March 15, 2002

A deadbeat dictator

Frank Calzon. Posted on Thu, Mar. 14, 2002 in The Miami Herald

Fidel Castro's most persistent trait since assuming power in 1959 has been anti-Americanism. Now he says he wants to help American farmers and to trade with the United States.

By Castro's reckoning, selling grain and other commodities to Cuba will greatly benefit American farmers.

The American economy today is grappling with the Enron fiasco, which can be attributed to the company's manipulation of its fiscal data and the unwillingness of executive-branch regulators and Congressional policymakers to ask tough questions.

Congress must today ask whether profits from trade with Cuba aren't another mirage and whether American taxpayers won't take another hit if Castro's campaign to win credits and export guarantees succeeds.

Say what you will about the U.S. embargo, but one of its best-kept secrets is that it has saved U.S. taxpayers millions. Because of the embargo, American banks aren't among the consortium of creditors (among them Spanish, French, Canadian banks) known as ''The Paris Club.'' A consortium that has been waiting for years to be paid what's owed.

Had American banks been permitted to make loans to Castro, you and I both know that they would be pressing Congress to find a way for U.S. taxpayers to cover their losses in Cuba.

American agribusiness believes that there are huge profits to be made by trading with Havana. It argues that foreign-policy considerations should not prevent trade -- even if strengthening regimes such as those of Libya, Iraq and Cuba might someday put the lives of U.S. servicemen at risk.

Providing trade benefits to America's enemies, especially those on the State Department's list of terrorist nations, makes as much sense as the sale of U.S. scrap metal to Japan in the 1930's. Some of it was used to build up the Japanese military, leading to the attack on Pearl Harbor.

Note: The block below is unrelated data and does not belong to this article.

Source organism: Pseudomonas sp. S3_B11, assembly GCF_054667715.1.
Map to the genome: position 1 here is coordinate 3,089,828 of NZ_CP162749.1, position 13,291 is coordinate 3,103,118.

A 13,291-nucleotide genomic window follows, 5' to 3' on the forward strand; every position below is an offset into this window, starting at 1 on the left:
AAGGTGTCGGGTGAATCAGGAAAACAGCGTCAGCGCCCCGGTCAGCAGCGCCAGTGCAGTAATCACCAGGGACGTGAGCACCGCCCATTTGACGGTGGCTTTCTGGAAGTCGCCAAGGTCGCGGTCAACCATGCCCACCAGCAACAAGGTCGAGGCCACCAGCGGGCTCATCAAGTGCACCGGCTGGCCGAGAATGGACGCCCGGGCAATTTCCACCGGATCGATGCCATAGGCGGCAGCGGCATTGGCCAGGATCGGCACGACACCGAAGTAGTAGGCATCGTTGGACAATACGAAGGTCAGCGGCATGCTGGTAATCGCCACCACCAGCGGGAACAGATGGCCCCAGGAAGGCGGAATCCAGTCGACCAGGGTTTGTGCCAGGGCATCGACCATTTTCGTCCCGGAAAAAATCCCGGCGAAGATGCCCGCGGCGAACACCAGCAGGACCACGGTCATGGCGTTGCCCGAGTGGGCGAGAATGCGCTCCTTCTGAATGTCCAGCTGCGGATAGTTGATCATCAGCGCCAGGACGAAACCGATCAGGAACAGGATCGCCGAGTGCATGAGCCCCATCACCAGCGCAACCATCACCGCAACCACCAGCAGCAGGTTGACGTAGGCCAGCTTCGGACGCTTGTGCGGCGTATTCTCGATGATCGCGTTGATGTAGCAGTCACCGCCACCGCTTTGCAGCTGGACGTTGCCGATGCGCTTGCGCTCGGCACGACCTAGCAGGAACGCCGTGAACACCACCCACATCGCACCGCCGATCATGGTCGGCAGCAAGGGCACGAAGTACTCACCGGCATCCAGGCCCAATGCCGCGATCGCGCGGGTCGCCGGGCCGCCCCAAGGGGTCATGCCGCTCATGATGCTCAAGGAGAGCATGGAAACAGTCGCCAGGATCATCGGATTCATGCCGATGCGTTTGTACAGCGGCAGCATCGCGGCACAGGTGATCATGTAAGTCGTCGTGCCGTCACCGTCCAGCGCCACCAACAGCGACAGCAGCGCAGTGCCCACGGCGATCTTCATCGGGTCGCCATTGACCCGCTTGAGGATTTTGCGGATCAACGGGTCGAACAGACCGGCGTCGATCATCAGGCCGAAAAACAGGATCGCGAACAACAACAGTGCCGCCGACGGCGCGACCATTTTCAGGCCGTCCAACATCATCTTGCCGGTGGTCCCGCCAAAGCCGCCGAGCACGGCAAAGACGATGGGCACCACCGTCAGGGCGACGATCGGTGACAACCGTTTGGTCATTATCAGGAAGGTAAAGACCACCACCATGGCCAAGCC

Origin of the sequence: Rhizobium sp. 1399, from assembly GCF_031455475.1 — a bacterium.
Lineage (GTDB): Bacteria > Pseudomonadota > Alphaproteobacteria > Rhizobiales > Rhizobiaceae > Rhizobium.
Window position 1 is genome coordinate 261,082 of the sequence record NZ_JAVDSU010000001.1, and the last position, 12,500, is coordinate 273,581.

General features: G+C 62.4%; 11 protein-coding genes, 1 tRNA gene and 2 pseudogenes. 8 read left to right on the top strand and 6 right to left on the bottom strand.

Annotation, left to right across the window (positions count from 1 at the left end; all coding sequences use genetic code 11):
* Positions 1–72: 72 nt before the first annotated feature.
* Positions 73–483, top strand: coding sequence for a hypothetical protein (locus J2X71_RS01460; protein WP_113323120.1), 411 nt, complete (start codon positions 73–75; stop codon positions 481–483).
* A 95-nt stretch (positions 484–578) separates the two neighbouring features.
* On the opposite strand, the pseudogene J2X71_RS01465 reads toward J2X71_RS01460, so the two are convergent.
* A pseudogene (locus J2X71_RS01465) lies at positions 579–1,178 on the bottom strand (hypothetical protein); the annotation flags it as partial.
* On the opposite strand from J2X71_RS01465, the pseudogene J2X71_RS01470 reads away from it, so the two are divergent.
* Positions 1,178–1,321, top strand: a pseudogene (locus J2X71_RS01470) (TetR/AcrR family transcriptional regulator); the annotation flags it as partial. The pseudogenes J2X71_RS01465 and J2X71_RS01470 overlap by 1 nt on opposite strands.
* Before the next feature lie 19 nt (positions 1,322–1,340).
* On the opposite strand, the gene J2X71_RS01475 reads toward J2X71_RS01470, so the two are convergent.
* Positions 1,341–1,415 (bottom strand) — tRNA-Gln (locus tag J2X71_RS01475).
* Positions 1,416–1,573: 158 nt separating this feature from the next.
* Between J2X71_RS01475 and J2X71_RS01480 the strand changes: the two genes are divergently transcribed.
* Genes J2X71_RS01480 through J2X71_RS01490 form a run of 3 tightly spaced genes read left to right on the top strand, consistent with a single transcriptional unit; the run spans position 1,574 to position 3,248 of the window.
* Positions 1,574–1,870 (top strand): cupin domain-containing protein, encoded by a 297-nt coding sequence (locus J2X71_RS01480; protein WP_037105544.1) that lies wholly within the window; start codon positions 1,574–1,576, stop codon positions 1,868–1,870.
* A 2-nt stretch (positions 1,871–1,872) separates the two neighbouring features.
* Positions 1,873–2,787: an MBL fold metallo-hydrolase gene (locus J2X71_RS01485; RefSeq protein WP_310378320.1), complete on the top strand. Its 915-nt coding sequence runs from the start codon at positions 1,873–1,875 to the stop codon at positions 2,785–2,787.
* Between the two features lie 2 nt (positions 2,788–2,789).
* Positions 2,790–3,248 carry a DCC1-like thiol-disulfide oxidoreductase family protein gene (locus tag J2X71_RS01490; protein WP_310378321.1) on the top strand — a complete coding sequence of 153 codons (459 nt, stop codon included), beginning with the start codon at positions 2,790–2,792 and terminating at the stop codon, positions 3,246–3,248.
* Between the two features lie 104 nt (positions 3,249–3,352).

As the American Chamber of Commerce of Cuba in the United States reports in its February 2002 newsletter:

"Cuba's economic woes continue to mount as a result of being especially hard hit by the worldwide economic slow down and the fall-off in international travel after Sept. 11.

"Tourism, Cuba's most important economic sector has declined sharply.

"Cuba's second-largest source of foreign exchange, expatriate remittances, are down due to the downturn in the U.S economy.

"Removal of Russian surveillance facilities cost Havana $200 million in Russian rent yearly.

'Vice President Carlos Lage has cited 'the hard blow' by a fall in world prices for sugar and nickel.''

Since June 2000, sales of agricultural products and medicine to Cuba have been legal, but for more than a year no sales were made. After a hurricane in November 2001, the United States offered Cuba humanitarian assistance. Instead of accepting it and thanking the administration, Castro turned the offer into a public-relations stunt, insisting Cuba would buy $30 million in U.S. commodities.

His goal: to win U.S. credits and export insurance for future "sales.''

But Cuba is broke. It suspended debt payments in 1986. According to a Reuters story last month, "Cuba's Foreign Trade Ministry recently asked some of its biggest creditors to form a consortium to collectively restructure hundreds of millions of dollars in debt.''

The proposal signals Cuba cannot meet payment schedules, which it has been missing anyway since October, Reuters says.

During the last two years, France, Chile, South Africa, Thailand and others have canceled shipments or refused to provide export insurance to Castro.

Yet Castro's U.S. sales pitches are accepted at face value without checking available economic data. Castro desperately needs credits and subsidies, and agribusiness wants Washington to extend them.

Asking American taxpayers to extend credit to Castro is to ask them to finance an international deadbeat. The Bush administration said No when asked to bailout Enron. It should say No, as well, to bailing out Castro.

Frank Calzón is executive director of the Center for a Free Cuba.


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